South Africa’s auditing industry had became “too comfortable” with being ranked number one in the world, according to former Finance Minister Trevor Manuel.
He was speaking in his capacity as chairperson of Old Mutual Emerging Markets during a panel discussion hosted by the South African Institute of Chartered Accountants in Illovo, Johannesburg, on Tuesday night.
South Africa’s auditing profession had been ranked first in the World Economic Forum’s Competitive Index for six years, said Manuel. “Everyone was comfortable … but when we fell from there, we fell to the bottom,” he said.
Manuel said that SA was lulled into a false sense of security by the WEF league tables. “We were feeling too comfortable about ourselves and in that environment no one wanted to call out what they were seeing.”
Manuel is one of four investment envoys tasked by President Cyril Ramaphosa with selling SA Inc. to raise billions in new investments.
He said is was challenging to convince potential investors that audited reports can be trusted, in the wake of a numerous scandals.
“We (investment envoys) need to speak to people outside of the country and convince them to invest here and the first issue they put on the table is: ‘We can’t trust the results we read.’ That is the problem,” he said.
Manuel spoke about the case of the Sunninghill office of audit firm Nkonki Inc, which faced liquidation following revelations that its former CEO Mitesh Patel led a management buyout funded by Gupta business associate Salim Essa.
“As an outsider to the profession, what happened with the sale of Nkonki is actually shameful,” said Manuel.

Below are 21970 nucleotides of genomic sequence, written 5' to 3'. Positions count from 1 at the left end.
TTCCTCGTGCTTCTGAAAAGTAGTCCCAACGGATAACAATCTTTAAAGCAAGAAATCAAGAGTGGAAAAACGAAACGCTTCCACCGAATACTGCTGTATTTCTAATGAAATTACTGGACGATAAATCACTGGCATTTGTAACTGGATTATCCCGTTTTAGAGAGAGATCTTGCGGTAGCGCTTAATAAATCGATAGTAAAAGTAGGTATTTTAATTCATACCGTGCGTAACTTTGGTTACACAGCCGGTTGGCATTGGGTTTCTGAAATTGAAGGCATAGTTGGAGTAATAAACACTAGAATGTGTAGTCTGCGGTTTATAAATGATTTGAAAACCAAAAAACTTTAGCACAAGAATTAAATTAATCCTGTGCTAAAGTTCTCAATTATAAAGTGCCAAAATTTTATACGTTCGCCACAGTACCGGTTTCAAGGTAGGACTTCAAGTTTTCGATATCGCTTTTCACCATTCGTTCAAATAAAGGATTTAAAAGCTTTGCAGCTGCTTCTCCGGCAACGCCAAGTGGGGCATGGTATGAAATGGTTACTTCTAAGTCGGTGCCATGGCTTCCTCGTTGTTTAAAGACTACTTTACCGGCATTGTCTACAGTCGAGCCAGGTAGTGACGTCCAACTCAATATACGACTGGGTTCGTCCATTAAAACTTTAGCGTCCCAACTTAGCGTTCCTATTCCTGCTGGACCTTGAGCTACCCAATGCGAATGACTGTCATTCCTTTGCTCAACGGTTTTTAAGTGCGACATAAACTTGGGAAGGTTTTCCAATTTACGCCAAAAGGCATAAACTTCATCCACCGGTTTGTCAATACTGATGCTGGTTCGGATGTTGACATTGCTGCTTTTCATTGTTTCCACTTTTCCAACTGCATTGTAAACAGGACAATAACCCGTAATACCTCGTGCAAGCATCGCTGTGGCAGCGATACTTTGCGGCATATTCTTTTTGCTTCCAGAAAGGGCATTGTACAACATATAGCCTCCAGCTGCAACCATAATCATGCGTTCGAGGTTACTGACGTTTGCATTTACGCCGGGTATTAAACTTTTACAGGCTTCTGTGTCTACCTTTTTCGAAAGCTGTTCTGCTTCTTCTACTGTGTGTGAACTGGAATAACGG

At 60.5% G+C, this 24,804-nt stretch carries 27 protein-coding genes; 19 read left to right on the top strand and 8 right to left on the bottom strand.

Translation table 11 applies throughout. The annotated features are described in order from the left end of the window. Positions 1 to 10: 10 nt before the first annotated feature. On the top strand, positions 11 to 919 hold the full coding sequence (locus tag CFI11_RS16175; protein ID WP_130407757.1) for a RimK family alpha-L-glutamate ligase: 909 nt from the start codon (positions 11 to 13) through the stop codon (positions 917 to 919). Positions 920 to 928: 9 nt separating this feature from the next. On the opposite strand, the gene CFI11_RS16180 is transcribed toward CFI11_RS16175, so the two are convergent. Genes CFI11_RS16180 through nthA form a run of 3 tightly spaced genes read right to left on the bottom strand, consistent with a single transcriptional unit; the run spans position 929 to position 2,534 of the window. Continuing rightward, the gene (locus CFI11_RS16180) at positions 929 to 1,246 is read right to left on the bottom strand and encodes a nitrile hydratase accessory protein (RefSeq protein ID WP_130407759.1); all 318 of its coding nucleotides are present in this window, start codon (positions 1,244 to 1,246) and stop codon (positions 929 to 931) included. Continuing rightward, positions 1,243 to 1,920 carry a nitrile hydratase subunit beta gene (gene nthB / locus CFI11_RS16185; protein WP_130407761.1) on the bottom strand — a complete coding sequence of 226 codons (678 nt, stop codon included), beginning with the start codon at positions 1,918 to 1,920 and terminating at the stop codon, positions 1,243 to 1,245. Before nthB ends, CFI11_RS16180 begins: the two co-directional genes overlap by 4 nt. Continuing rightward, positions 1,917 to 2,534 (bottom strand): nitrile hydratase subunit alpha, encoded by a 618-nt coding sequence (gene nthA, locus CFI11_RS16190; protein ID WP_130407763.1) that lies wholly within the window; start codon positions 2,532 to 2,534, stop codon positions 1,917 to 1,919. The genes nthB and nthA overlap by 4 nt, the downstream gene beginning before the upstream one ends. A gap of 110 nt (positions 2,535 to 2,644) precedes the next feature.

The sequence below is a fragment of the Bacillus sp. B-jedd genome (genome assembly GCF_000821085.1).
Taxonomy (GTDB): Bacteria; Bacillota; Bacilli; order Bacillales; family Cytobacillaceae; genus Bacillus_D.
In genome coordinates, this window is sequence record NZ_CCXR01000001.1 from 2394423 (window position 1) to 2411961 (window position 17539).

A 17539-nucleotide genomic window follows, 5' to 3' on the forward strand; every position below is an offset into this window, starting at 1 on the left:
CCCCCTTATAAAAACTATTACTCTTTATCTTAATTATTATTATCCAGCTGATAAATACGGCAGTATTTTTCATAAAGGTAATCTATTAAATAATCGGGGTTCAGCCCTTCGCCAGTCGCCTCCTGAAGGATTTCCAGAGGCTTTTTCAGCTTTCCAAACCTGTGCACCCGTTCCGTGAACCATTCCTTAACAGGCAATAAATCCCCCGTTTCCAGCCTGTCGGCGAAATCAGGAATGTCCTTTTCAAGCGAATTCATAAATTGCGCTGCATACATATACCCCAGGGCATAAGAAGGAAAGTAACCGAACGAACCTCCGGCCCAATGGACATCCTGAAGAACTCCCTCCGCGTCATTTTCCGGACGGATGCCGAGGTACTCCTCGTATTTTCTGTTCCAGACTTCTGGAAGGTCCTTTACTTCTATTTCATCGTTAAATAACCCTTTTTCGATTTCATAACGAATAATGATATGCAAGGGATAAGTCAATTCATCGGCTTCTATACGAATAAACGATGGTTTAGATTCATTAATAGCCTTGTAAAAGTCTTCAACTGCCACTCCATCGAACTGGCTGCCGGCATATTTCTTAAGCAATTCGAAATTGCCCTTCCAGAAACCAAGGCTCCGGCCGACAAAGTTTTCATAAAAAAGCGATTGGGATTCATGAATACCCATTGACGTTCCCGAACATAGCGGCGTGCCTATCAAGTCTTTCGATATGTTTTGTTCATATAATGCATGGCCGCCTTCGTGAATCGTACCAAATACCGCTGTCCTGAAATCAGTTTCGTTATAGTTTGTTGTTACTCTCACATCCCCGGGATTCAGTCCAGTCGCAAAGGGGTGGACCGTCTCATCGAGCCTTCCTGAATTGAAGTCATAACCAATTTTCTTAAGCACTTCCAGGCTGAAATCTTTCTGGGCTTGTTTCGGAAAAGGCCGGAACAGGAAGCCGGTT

“The fact that an individual who is funded by a corrupt entity, who is then funded by an even more corrupt family can purchase and audit company – and through the firm undertake audits and suggests to investors that it is all okay, suggests there is something exceedingly rotten.
“We have to deal with issues for what they are. We have to call them out and take a stand for what has happened.”
Following the Enron crisis in the US the audit profession in SA created the Independent Regulatory Board for Auditors (IRBA).
“… I think IRBA also slipped into comfort zone. Like Saica, IRBA has disciplinary issues dating back seven years which they are incapable of concluding, he lamented. “If justice is delayed, it is denied.”
Lwazi Bam, Deloitte CEO and vice chair of the Saica board defended the industry, saying it was making efforts to move towards more transparency.
“I think we are getting there,” said Bam.
Trusting a pilot
Manuel likened auditors to pilots. “None of us would fly on a plane where the pilot within the past six months did not go for refresher training.
The training of auditing professionals should be like servicing of a car. “It does not matter if it’s a (Ford) Figo or a (Ford) Mustang – if it is not called in for service and attention regularly, it won’t do what it is meant to do.”
He said that auditors are trained, write board examinations, and then are released to the economy “for life”.
“There’s got to be something wrong in the equation.”
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